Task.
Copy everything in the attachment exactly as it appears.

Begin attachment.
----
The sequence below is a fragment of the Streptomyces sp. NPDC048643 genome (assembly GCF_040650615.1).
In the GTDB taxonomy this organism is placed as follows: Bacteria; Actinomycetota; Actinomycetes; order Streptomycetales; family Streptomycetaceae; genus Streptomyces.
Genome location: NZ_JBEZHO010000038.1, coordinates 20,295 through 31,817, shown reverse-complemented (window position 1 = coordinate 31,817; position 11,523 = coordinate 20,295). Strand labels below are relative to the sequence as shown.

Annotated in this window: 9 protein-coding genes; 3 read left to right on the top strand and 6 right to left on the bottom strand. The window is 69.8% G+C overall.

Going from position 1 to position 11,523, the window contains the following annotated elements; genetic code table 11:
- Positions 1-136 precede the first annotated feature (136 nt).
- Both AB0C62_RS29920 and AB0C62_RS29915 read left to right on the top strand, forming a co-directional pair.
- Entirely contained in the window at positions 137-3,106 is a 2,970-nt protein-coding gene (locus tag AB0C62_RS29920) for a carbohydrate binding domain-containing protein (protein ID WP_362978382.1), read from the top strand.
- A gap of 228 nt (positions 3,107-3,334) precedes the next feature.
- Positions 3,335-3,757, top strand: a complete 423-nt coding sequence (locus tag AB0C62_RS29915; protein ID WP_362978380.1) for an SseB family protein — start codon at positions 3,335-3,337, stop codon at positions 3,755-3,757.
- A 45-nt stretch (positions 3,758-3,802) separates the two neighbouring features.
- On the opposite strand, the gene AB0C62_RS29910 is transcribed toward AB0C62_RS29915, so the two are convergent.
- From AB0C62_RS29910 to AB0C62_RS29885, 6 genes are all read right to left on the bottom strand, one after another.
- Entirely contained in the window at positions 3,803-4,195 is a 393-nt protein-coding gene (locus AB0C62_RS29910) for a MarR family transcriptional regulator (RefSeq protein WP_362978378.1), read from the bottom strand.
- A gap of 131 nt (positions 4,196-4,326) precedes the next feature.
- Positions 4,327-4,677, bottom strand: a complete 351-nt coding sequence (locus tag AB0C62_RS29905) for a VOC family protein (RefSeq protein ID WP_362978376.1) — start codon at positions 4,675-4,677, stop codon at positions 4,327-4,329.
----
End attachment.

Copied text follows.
The sequence below is a fragment of the Streptomyces sp. NPDC048643 genome (assembly GCF_040650615.1).
In the GTDB taxonomy this organism is placed as follows: Bacteria; Actinomycetota; Actinomycetes; order Streptomycetales; family Streptomycetaceae; genus Streptomyces.
Genome location: NZ_JBEZHO010000038.1, coordinates 20,295 through 31,817, shown reverse-complemented (window position 1 = coordinate 31,817; position 11,523 = coordinate 20,295). Strand labels below are relative to the sequence as shown.

Annotated in this window: 9 protein-coding genes; 3 read left to right on the top strand and 6 right to left on the bottom strand. The window is 69.8% G+C overall.

Going from position 1 to position 11,523, the window contains the following annotated elements; genetic code table 11:
- Positions 1-136 precede the first annotated feature (136 nt).
- Both AB0C62_RS29920 and AB0C62_RS29915 read left to right on the top strand, forming a co-directional pair.
- Entirely contained in the window at positions 137-3,106 is a 2,970-nt protein-coding gene (locus tag AB0C62_RS29920) for a carbohydrate binding domain-containing protein (protein ID WP_362978382.1), read from the top strand.
- A gap of 228 nt (positions 3,107-3,334) precedes the next feature.
- Positions 3,335-3,757, top strand: a complete 423-nt coding sequence (locus tag AB0C62_RS29915; protein ID WP_362978380.1) for an SseB family protein — start codon at positions 3,335-3,337, stop codon at positions 3,755-3,757.
- A 45-nt stretch (positions 3,758-3,802) separates the two neighbouring features.
- On the opposite strand, the gene AB0C62_RS29910 is transcribed toward AB0C62_RS29915, so the two are convergent.
- From AB0C62_RS29910 to AB0C62_RS29885, 6 genes are all read right to left on the bottom strand, one after another.
- Entirely contained in the window at positions 3,803-4,195 is a 393-nt protein-coding gene (locus AB0C62_RS29910) for a MarR family transcriptional regulator (RefSeq protein WP_362978378.1), read from the bottom strand.
- A gap of 131 nt (positions 4,196-4,326) precedes the next feature.
- Positions 4,327-4,677, bottom strand: a complete 351-nt coding sequence (locus tag AB0C62_RS29905) for a VOC family protein (RefSeq protein ID WP_362978376.1) — start codon at positions 4,675-4,677, stop codon at positions 4,327-4,329.